Shay Youngblood is a renowned multi-disciplinary artist and educator whose works include plays, novels, essays, and multimedia performances. She has received widespread critical acclaim for her poetic and lyrical use of language, emotionally intense writing, and powerful storytelling.
Youngblood was born in Georgia and became fascinated at an early age with writing, international cultures, and the concept of home. She was one of the first members of her extended family to attend college, and received a BA in Mass Communications from Clark-Atlanta University in 1981. During her post-college years, she served in the Peace Corps in the Caribbean, and earned an MFA in Creative Writing from Brown University in 1993.
Youngblood published her first book, the popular semi-autobiographical collection Big Mama Stories, in 1989. Her acclaimed 1997 book Soul Kiss was described by Washington Post Book World as “immensely engrossing and satisfying,” and the New York Times praised her 2000 novel Black Girl in Paris as Youngblood’s “love letter and her homage to the expatriates who paved the way for those who followed.”
Throughout her career, Youngblood has received a wide range of awards and fellowships including the Pushcart Prize for fiction, a Lorraine Hansberry Playwriting Award, and a U.S.-Japan Creative Artists Fellowship, sponsored by the Japan-United States Friendship Commission (JUSFC); the fellowship took Youngblood to Japan for the first time in 2011—just days before the earthquake, tsunami, and nuclear disaster of 3/11.
Youngblood has created a range of multi-disciplinary works inspired by her ongoing connection with Japan, including Architecture of Soul Sound, a multi-media performance incorporating video and architecture, and Add Architecture, Stir Memory, a book that explores the themes of home and memory through the lens of global exploration. Youngblood recently became a commissioner for the JUSFC, where she helps foster connections and creative exchanges between Japan and the United States.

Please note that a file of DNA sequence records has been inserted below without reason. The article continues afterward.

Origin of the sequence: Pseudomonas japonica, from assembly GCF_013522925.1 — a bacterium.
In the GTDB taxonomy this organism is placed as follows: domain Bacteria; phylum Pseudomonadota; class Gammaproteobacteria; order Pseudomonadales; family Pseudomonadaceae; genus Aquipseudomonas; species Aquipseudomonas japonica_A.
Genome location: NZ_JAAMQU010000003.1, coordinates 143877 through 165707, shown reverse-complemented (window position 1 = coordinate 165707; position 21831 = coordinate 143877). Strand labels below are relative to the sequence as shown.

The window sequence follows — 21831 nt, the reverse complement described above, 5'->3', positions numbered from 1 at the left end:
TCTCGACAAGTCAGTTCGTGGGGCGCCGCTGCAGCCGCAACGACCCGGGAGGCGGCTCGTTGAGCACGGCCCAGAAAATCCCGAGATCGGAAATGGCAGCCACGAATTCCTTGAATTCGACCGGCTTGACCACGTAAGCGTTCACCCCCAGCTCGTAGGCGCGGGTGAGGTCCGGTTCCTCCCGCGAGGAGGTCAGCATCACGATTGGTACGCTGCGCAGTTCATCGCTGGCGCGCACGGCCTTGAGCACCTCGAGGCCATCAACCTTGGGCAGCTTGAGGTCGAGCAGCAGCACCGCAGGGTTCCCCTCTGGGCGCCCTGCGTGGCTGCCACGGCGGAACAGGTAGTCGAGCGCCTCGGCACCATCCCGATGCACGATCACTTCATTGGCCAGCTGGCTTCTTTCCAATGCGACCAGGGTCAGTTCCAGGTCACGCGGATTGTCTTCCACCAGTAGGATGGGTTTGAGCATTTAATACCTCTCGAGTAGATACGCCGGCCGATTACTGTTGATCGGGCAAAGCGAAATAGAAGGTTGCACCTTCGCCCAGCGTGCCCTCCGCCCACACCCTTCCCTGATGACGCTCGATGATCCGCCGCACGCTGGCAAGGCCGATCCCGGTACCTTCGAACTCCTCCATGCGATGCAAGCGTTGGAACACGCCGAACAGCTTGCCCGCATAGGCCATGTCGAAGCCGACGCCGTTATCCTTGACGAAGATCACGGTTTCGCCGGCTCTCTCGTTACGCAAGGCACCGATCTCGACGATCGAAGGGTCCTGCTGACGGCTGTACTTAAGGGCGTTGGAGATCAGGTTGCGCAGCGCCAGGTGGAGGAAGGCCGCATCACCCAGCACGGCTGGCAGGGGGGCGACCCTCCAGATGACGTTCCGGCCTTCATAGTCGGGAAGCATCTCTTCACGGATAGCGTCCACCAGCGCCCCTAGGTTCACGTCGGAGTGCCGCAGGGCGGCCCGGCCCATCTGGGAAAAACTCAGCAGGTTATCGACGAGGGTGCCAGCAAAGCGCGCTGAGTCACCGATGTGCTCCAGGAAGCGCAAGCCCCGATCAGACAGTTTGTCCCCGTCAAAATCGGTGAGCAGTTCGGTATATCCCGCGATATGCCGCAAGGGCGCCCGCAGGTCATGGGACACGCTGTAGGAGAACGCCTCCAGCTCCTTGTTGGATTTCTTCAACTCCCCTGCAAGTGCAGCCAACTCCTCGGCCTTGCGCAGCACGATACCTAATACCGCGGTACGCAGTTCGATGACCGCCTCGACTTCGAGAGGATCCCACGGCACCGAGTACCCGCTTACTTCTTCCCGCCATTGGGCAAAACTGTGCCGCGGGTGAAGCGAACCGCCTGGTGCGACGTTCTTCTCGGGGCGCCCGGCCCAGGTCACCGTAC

Nichi Bei Connect recently spoke with Youngblood about art, mentorship, and the many rewards of a life linked to Japan.
When did you first become aware of Japan as a country and culture?
I grew up in south Georgia in the ’60s and ’70s. My birth mother died when I was very young, so I was raised by older relatives. It was a small community, and my world was rather constricted. But the library allowed me to travel around the world.
I found a series of books that created vivid portraits of countries like Japan, India, China, Spain and Egypt among others. I was able to explore the world through reading them. They stirred my imagination, even though my physical world at the time was mostly limited to about eight blocks. I became very curious about travel and other countries.
I started college when I was sixteen, but I wasn’t quite prepared for it. So after a year of not doing very well at school, I was invited to live with my aunt in Hawaii. I was first really introduced to Japanese culture in Hawaii because the friends and coworkers I met there were of Japanese descent. Many had spent their whole lives in Hawaii and never been to Japan, which I found very interesting. It got me thinking about questions of home in terms of those friends, their lives in Hawaii, and their Japanese ancestry.
“Home” seems to be a pervasive theme of your art.
Questions of home have been with me for a long time because I lived in so many different homes growing up. As I mentioned, my birth mother died when I was quite young, and I spent summertimes with my great aunt and great grandmother. During the school year, I lived in the houses of a great uncle, great aunt, and great grandmother. I was like a community baby—every home was open to me. [Laughs.] As a result, I grew up with a sense of home being wherever you happen to be—or wherever people love and care about you. That background led me to be very curious about what home means in different parts of the world, and to people in different cultures.
How did you first learn about the JUSFC’s U.S.-Japan Creative Artists Fellowship Program, and why did you decide to apply for one?
For a long time, I’ve been connected to an artist retreat in upstate New York called Yaddo, which has been around for over a hundred years. Once when I was in residence, I was seated at dinner with a dancer and the writer Kenny Fries. I told them the story of how I had been introduced to Japanese culture in Hawaii many years ago, and it turned out that both were former Creative Artists Fellows who had spent time living and working in Japan.
They told me all about the grant program, the great support they received for their projects, how their work was related to Japan, and how much of an impact the experience had on them. They were over the moon about the fellowship program and their time in Japan. They convinced me that I should stop what I was doing and apply for this amazing opportunity.
Is that what you did?
At that point, I had been at Yaddo for about a week working on a story about my time in the Peace Corps, but that conversation made me shift gears. I went up to my room and began to think about Japan in the context of a possible fellowship project. I also thought about what fascinated me most about the country.